Malwarebytes found to have four vulnerabilities
Malwarebytes, a free anti-malware tool with 250 million users, has been exposed as having four vulnerabilities. The main one described involves the software fetching signature updates via unencrypted HTTP, which could allow an attacker to set up a man-in-the-middle attack. The vulnerabilities are the latest found in a number of discoveries by Google’s Project Zero researcher Tavis Ormandy, who has recently been disclosing a range of vulnerabilities in antivirus software. Malwarebytes have said that they expect to have a patch ready with 3-4 weeks.
eBay refuse to patch ‘severe’ vulnerability
EU and US strike new data sharing agreement
A new pact has been made and outlined between the EU and US, to allow continued sharing of data. It’s been dubbed ‘Privacy Shield’ and basically consists of an annual assurance from the US that they will not carry out surveillance of European citizens. This comes just months after the similar ‘Safe Harbor’ agreement was declared invalid by the European Court of Justice. Such an agreement is needed to protect European data when it’s shared with companies in the US, as in the US the data protection regulations are far less stringent. The pact does immediately cover US companies but is yet to gain full political approval, which could take months.
Vulnerabilities found in two children’s IoT products
Two new flaws in internet-connected ‘smart’ toys have been revealed. Both involving the web service authentication process, the flaws could give attackers access to children’s personal information. The affected toys were a smart teddy bear from Fisher Price and a smartwatch by toy company HereO. Both manufacturers have since fixed the vulnerabilities.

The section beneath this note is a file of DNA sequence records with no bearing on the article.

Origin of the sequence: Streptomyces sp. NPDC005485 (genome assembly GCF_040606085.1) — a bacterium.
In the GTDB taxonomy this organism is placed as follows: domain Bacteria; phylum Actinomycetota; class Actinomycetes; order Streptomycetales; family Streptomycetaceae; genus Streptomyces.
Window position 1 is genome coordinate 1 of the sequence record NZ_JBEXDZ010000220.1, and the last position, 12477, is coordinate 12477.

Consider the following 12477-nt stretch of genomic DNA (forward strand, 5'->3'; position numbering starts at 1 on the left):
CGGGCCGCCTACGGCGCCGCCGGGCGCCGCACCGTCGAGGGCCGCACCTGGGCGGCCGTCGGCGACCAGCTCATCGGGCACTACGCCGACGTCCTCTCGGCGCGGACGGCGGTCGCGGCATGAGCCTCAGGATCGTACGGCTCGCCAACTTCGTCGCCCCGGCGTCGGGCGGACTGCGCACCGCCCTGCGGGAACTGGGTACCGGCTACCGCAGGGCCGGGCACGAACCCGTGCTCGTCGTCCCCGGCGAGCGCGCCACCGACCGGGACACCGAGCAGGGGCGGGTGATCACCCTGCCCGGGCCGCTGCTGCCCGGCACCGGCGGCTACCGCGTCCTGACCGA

NASA hacked as attackers attempt to crash drone
Hacktivism group Anonsec have again been targeting NASA, this time managing to gain control of a $222m drone. Fortunately, NASA employees managed to take manual control of the drone before it could be crashed into the sea. Anonsec have been targeting NASA for some time, already releasing 276GB of stolen data including personal employee information. The group have even gone so far as to publish details about how they gained access to NASA. After purchasing some insider knowledge of NASA servers, they pentested the network and then managed to break the Admin SSH password in under 1 second before using a hidden packet sniffing tool. NASA themselves are denying that a successful hack took place or that there was any threat to the drone.
Oracle ditches Java plugin for security reasons
Some good news in Java security: Oracle have announced that the next version of their Java software will be dropping support for Java Applets to the user’s web browser. As described by security reporter Brian Krebs, Java plugins have been widely exploited by attackers for ‘drive-by’ malware downloads, as many users have outdated versions of the plugins. Considering 89% of machines in the US run Java in some form, this is a hugely effective form of attack. In 2013 for example, the Flashback Trojan exploited Java plugins to enroll more than 600k Mac OS machines in a huge botnet. Until the new version is released, it’s important that users ensure their plugin is either updated or remove it altogether.
Troy Hunt picks holes in Waitrose’s website security